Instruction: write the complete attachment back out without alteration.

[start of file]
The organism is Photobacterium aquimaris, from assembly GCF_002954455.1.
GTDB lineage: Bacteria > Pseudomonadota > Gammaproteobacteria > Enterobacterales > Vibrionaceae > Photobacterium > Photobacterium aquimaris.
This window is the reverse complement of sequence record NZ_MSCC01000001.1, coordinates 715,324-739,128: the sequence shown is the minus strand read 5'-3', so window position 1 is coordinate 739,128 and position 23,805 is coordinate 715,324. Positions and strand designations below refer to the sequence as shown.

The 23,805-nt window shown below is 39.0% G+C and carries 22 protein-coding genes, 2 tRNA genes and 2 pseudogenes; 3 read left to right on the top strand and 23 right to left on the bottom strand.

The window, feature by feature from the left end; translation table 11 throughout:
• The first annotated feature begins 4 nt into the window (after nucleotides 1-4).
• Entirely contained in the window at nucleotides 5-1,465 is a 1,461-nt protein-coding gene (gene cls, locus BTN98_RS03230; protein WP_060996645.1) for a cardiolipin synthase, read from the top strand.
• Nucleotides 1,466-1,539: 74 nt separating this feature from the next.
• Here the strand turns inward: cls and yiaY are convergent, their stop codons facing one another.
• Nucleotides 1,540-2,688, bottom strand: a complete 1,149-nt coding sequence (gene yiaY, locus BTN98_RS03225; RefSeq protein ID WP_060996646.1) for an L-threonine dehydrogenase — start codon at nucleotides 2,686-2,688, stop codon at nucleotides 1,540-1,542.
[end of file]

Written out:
The organism is Photobacterium aquimaris, from assembly GCF_002954455.1.
GTDB lineage: Bacteria > Pseudomonadota > Gammaproteobacteria > Enterobacterales > Vibrionaceae > Photobacterium > Photobacterium aquimaris.
This window is the reverse complement of sequence record NZ_MSCC01000001.1, coordinates 715,324-739,128: the sequence shown is the minus strand read 5'-3', so window position 1 is coordinate 739,128 and position 23,805 is coordinate 715,324. Positions and strand designations below refer to the sequence as shown.

The 23,805-nt window shown below is 39.0% G+C and carries 22 protein-coding genes, 2 tRNA genes and 2 pseudogenes; 3 read left to right on the top strand and 23 right to left on the bottom strand.

The window, feature by feature from the left end; translation table 11 throughout:
• The first annotated feature begins 4 nt into the window (after nucleotides 1-4).
• Entirely contained in the window at nucleotides 5-1,465 is a 1,461-nt protein-coding gene (gene cls, locus BTN98_RS03230; protein WP_060996645.1) for a cardiolipin synthase, read from the top strand.
• Nucleotides 1,466-1,539: 74 nt separating this feature from the next.
• Here the strand turns inward: cls and yiaY are convergent, their stop codons facing one another.
• Nucleotides 1,540-2,688, bottom strand: a complete 1,149-nt coding sequence (gene yiaY, locus BTN98_RS03225; RefSeq protein ID WP_060996646.1) for an L-threonine dehydrogenase — start codon at nucleotides 2,686-2,688, stop codon at nucleotides 1,540-1,542.